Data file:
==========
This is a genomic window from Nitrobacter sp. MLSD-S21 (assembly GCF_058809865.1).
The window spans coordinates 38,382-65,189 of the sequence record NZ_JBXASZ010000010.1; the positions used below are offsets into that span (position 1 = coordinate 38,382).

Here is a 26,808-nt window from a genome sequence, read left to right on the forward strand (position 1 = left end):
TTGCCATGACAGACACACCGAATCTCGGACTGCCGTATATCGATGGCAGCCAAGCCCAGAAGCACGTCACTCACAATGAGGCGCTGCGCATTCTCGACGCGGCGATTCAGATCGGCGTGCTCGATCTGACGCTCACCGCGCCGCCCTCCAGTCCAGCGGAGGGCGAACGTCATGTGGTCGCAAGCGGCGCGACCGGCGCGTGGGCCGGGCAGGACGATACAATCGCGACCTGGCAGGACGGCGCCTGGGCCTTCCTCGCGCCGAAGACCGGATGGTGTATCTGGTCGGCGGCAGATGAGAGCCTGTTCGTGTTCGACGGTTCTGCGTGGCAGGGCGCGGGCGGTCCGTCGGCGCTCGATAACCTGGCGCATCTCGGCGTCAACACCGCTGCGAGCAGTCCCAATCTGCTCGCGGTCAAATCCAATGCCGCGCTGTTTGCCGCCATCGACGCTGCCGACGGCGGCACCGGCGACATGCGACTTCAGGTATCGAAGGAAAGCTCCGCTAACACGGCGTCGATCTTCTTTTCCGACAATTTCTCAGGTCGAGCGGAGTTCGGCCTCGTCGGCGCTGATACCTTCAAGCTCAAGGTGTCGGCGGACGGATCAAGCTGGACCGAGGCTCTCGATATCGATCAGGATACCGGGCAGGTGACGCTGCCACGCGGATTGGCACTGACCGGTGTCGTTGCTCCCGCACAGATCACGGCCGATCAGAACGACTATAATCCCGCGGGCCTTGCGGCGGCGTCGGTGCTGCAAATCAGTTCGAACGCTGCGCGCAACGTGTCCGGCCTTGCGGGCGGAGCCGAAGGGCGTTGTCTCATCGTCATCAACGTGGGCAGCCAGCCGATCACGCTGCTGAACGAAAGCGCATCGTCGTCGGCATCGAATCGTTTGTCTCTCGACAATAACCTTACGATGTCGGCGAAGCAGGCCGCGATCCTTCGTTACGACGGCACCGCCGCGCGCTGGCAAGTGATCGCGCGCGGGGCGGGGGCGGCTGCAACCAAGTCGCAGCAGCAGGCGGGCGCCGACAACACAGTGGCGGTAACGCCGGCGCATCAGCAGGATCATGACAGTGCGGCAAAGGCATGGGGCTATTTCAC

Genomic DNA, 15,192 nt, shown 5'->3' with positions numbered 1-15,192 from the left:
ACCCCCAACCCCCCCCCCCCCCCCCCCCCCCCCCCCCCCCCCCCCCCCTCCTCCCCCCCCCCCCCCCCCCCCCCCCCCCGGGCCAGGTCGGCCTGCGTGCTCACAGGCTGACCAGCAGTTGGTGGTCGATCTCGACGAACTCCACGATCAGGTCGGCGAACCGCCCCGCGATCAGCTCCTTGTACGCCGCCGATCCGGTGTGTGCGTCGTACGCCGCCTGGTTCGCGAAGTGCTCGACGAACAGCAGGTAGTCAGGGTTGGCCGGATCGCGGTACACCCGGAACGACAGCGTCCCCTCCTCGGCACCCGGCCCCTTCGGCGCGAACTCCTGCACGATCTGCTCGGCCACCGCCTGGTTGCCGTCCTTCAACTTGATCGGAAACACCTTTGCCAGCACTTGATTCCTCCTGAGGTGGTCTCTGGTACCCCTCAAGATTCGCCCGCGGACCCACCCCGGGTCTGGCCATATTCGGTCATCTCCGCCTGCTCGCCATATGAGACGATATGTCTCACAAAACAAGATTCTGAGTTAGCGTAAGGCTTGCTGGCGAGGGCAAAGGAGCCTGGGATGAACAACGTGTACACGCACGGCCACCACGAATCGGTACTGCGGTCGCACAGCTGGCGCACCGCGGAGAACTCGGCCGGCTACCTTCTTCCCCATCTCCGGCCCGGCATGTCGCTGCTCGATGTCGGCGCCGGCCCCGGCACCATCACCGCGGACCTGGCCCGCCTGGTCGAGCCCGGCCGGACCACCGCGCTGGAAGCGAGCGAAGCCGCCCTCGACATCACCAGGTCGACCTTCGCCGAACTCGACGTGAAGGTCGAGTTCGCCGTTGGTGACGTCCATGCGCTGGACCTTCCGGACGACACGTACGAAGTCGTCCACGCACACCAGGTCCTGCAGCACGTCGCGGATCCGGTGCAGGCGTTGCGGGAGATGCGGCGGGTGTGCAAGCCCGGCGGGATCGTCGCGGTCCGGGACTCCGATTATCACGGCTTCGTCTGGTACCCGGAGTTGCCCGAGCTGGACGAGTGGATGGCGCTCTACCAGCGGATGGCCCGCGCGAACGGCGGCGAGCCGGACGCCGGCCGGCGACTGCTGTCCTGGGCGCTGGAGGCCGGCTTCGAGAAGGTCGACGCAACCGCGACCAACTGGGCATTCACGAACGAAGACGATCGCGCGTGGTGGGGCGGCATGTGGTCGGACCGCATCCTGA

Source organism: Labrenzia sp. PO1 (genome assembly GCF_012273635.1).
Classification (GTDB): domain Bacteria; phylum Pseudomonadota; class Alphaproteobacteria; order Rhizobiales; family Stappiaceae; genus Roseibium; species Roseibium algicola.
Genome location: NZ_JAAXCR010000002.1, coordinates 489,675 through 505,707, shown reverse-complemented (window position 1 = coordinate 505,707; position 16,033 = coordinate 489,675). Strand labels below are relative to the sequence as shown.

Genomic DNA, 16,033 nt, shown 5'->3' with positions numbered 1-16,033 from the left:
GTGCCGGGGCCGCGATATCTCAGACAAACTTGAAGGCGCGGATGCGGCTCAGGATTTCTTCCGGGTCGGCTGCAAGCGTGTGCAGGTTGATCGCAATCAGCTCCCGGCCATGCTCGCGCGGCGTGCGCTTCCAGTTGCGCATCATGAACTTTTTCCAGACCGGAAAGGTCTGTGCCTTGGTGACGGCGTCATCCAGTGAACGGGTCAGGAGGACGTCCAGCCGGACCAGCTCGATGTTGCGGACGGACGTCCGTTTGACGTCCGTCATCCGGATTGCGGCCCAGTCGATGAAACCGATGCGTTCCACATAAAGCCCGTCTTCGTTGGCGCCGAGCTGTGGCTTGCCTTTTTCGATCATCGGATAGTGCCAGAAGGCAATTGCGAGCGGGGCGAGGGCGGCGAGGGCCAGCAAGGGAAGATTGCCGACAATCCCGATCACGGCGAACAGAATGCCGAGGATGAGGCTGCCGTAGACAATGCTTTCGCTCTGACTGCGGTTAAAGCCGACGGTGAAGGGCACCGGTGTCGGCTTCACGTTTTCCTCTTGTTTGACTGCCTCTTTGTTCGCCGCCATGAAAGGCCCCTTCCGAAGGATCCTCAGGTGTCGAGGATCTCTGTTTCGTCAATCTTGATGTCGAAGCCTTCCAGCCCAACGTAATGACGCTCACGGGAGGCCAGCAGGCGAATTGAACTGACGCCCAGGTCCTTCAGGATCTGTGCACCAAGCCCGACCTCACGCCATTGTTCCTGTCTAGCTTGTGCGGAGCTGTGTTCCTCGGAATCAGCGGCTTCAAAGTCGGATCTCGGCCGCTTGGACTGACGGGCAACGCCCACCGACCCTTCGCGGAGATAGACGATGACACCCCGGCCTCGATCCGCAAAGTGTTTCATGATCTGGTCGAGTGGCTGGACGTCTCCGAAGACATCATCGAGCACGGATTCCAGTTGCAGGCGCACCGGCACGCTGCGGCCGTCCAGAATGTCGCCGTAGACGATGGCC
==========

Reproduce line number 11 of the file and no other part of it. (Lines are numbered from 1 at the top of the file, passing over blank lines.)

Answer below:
GTGCCGGGGCCGCGATATCTCAGACAAACTTGAAGGCGCGGATGCGGCTCAGGATTTCTTCCGGGTCGGCTGCAAGCGTGTGCAGGTTGATCGCAATCAGCTCCCGGCCATGCTCGCGCGGCGTGCGCTTCCAGTTGCGCATCATGAACTTTTTCCAGACCGGAAAGGTCTGTGCCTTGGTGACGGCGTCATCCAGTGAACGGGTCAGGAGGACGTCCAGCCGGACCAGCTCGATGTTGCGGACGGACGTCCGTTTGACGTCCGTCATCCGGATTGCGGCCCAGTCGATGAAACCGATGCGTTCCACATAAAGCCCGTCTTCGTTGGCGCCGAGCTGTGGCTTGCCTTTTTCGATCATCGGATAGTGCCAGAAGGCAATTGCGAGCGGGGCGAGGGCGGCGAGGGCCAGCAAGGGAAGATTGCCGACAATCCCGATCACGGCGAACAGAATGCCGAGGATGAGGCTGCCGTAGACAATGCTTTCGCTCTGACTGCGGTTAAAGCCGACGGTGAAGGGCACCGGTGTCGGCTTCACGTTTTCCTCTTGTTTGACTGCCTCTTTGTTCGCCGCCATGAAAGGCCCCTTCCGAAGGATCCTCAGGTGTCGAGGATCTCTGTTTCGTCAATCTTGATGTCGAAGCCTTCCAGCCCAACGTAATGACGCTCACGGGAGGCCAGCAGGCGAATTGAACTGACGCCCAGGTCCTTCAGGATCTGTGCACCAAGCCCGACCTCACGCCATTGTTCCTGTCTAGCTTGTGCGGAGCTGTGTTCCTCGGAATCAGCGGCTTCAAAGTCGGATCTCGGCCGCTTGGACTGACGGGCAACGCCCACCGACCCTTCGCGGAGATAGACGATGACACCCCGGCCTCGATCCGCAAAGTGTTTCATGATCTGGTCGAGTGGCTGGACGTCTCCGAAGACATCATCGAGCACGGATTCCAGTTGCAGGCGCACCGGCACGCTGCGGCCGTCCAGAATGTCGCCGTAGACGATGGCC